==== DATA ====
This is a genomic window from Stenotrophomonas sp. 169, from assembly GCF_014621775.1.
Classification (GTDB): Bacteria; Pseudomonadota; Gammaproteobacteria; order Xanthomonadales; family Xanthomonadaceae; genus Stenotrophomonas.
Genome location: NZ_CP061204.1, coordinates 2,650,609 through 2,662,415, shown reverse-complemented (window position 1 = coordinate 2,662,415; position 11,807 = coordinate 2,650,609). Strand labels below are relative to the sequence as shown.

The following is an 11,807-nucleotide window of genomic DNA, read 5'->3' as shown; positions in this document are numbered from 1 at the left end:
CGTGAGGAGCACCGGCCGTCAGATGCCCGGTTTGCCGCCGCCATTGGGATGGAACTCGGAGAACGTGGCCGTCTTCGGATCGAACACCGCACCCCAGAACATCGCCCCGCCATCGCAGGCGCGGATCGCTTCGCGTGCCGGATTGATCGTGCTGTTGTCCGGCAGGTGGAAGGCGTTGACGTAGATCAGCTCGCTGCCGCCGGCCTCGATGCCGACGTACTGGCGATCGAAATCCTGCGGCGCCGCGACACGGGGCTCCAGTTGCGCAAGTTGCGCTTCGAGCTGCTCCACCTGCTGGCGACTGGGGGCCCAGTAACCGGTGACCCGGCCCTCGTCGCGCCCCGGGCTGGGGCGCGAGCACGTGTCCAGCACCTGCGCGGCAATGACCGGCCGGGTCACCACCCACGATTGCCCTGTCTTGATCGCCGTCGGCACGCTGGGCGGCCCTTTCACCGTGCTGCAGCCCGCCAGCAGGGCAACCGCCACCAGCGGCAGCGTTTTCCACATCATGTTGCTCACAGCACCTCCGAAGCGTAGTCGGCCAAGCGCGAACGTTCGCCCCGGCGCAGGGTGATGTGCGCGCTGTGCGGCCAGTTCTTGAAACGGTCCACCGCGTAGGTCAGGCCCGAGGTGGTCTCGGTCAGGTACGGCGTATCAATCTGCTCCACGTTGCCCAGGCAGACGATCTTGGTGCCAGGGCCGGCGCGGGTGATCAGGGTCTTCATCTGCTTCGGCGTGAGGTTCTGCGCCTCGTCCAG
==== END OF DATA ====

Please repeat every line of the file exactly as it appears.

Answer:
This is a genomic window from Stenotrophomonas sp. 169, from assembly GCF_014621775.1.
Classification (GTDB): Bacteria; Pseudomonadota; Gammaproteobacteria; order Xanthomonadales; family Xanthomonadaceae; genus Stenotrophomonas.
Genome location: NZ_CP061204.1, coordinates 2,650,609 through 2,662,415, shown reverse-complemented (window position 1 = coordinate 2,662,415; position 11,807 = coordinate 2,650,609). Strand labels below are relative to the sequence as shown.

The following is an 11,807-nucleotide window of genomic DNA, read 5'->3' as shown; positions in this document are numbered from 1 at the left end:
CGTGAGGAGCACCGGCCGTCAGATGCCCGGTTTGCCGCCGCCATTGGGATGGAACTCGGAGAACGTGGCCGTCTTCGGATCGAACACCGCACCCCAGAACATCGCCCCGCCATCGCAGGCGCGGATCGCTTCGCGTGCCGGATTGATCGTGCTGTTGTCCGGCAGGTGGAAGGCGTTGACGTAGATCAGCTCGCTGCCGCCGGCCTCGATGCCGACGTACTGGCGATCGAAATCCTGCGGCGCCGCGACACGGGGCTCCAGTTGCGCAAGTTGCGCTTCGAGCTGCTCCACCTGCTGGCGACTGGGGGCCCAGTAACCGGTGACCCGGCCCTCGTCGCGCCCCGGGCTGGGGCGCGAGCACGTGTCCAGCACCTGCGCGGCAATGACCGGCCGGGTCACCACCCACGATTGCCCTGTCTTGATCGCCGTCGGCACGCTGGGCGGCCCTTTCACCGTGCTGCAGCCCGCCAGCAGGGCAACCGCCACCAGCGGCAGCGTTTTCCACATCATGTTGCTCACAGCACCTCCGAAGCGTAGTCGGCCAAGCGCGAACGTTCGCCCCGGCGCAGGGTGATGTGCGCGCTGTGCGGCCAGTTCTTGAAACGGTCCACCGCGTAGGTCAGGCCCGAGGTGGTCTCGGTCAGGTACGGCGTATCAATCTGCTCCACGTTGCCCAGGCAGACGATCTTGGTGCCAGGGCCGGCGCGGGTGATCAGGGTCTTCATCTGCTTCGGCGTGAGGTTCTGCGCCTCGTCCAG